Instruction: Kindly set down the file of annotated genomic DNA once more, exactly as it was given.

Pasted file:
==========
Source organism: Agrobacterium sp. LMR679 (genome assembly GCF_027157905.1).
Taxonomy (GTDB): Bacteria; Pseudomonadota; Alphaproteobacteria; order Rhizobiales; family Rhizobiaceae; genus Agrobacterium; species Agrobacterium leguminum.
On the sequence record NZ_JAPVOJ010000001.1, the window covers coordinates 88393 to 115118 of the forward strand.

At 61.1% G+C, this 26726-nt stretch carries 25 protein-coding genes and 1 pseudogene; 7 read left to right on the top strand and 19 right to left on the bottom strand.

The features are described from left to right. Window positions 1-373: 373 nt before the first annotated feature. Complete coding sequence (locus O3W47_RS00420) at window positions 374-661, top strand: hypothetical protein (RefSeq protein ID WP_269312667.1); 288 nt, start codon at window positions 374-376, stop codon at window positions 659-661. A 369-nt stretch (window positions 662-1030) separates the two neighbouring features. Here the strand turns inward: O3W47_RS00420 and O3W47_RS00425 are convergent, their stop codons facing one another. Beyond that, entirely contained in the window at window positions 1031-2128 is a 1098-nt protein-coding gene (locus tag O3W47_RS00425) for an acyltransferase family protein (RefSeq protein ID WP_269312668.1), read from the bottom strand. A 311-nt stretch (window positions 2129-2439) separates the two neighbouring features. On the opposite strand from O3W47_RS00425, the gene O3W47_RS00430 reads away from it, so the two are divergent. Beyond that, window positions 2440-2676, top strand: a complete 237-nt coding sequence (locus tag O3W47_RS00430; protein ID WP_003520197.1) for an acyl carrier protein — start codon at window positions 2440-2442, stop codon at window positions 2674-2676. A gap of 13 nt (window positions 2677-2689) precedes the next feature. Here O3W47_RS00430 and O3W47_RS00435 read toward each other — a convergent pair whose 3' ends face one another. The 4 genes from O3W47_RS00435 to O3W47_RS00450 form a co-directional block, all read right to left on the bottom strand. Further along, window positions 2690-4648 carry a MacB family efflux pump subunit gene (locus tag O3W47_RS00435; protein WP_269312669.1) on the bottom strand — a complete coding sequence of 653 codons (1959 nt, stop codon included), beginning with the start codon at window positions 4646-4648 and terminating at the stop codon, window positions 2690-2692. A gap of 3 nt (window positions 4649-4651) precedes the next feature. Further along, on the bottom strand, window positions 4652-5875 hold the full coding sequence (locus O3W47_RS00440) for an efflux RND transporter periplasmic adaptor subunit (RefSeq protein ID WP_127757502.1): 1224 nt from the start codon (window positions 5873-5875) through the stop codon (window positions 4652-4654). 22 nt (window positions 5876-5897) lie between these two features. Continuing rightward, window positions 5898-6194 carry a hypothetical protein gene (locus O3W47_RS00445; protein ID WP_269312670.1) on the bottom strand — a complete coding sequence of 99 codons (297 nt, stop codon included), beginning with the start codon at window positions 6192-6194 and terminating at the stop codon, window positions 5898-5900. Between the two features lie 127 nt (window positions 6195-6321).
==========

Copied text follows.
Source organism: Agrobacterium sp. LMR679 (genome assembly GCF_027157905.1).
Taxonomy (GTDB): Bacteria; Pseudomonadota; Alphaproteobacteria; order Rhizobiales; family Rhizobiaceae; genus Agrobacterium; species Agrobacterium leguminum.
On the sequence record NZ_JAPVOJ010000001.1, the window covers coordinates 88393 to 115118 of the forward strand.

At 61.1% G+C, this 26726-nt stretch carries 25 protein-coding genes and 1 pseudogene; 7 read left to right on the top strand and 19 right to left on the bottom strand.

The features are described from left to right. Window positions 1-373: 373 nt before the first annotated feature. Complete coding sequence (locus O3W47_RS00420) at window positions 374-661, top strand: hypothetical protein (RefSeq protein ID WP_269312667.1); 288 nt, start codon at window positions 374-376, stop codon at window positions 659-661. A 369-nt stretch (window positions 662-1030) separates the two neighbouring features. Here the strand turns inward: O3W47_RS00420 and O3W47_RS00425 are convergent, their stop codons facing one another. Beyond that, entirely contained in the window at window positions 1031-2128 is a 1098-nt protein-coding gene (locus tag O3W47_RS00425) for an acyltransferase family protein (RefSeq protein ID WP_269312668.1), read from the bottom strand. A 311-nt stretch (window positions 2129-2439) separates the two neighbouring features. On the opposite strand from O3W47_RS00425, the gene O3W47_RS00430 reads away from it, so the two are divergent. Beyond that, window positions 2440-2676, top strand: a complete 237-nt coding sequence (locus tag O3W47_RS00430; protein ID WP_003520197.1) for an acyl carrier protein — start codon at window positions 2440-2442, stop codon at window positions 2674-2676. A gap of 13 nt (window positions 2677-2689) precedes the next feature. Here O3W47_RS00430 and O3W47_RS00435 read toward each other — a convergent pair whose 3' ends face one another. The 4 genes from O3W47_RS00435 to O3W47_RS00450 form a co-directional block, all read right to left on the bottom strand. Further along, window positions 2690-4648 carry a MacB family efflux pump subunit gene (locus tag O3W47_RS00435; protein WP_269312669.1) on the bottom strand — a complete coding sequence of 653 codons (1959 nt, stop codon included), beginning with the start codon at window positions 4646-4648 and terminating at the stop codon, window positions 2690-2692. A gap of 3 nt (window positions 4649-4651) precedes the next feature. Further along, on the bottom strand, window positions 4652-5875 hold the full coding sequence (locus O3W47_RS00440) for an efflux RND transporter periplasmic adaptor subunit (RefSeq protein ID WP_127757502.1): 1224 nt from the start codon (window positions 5873-5875) through the stop codon (window positions 4652-4654). 22 nt (window positions 5876-5897) lie between these two features. Continuing rightward, window positions 5898-6194 carry a hypothetical protein gene (locus O3W47_RS00445; protein ID WP_269312670.1) on the bottom strand — a complete coding sequence of 99 codons (297 nt, stop codon included), beginning with the start codon at window positions 6192-6194 and terminating at the stop codon, window positions 5898-5900. Between the two features lie 127 nt (window positions 6195-6321).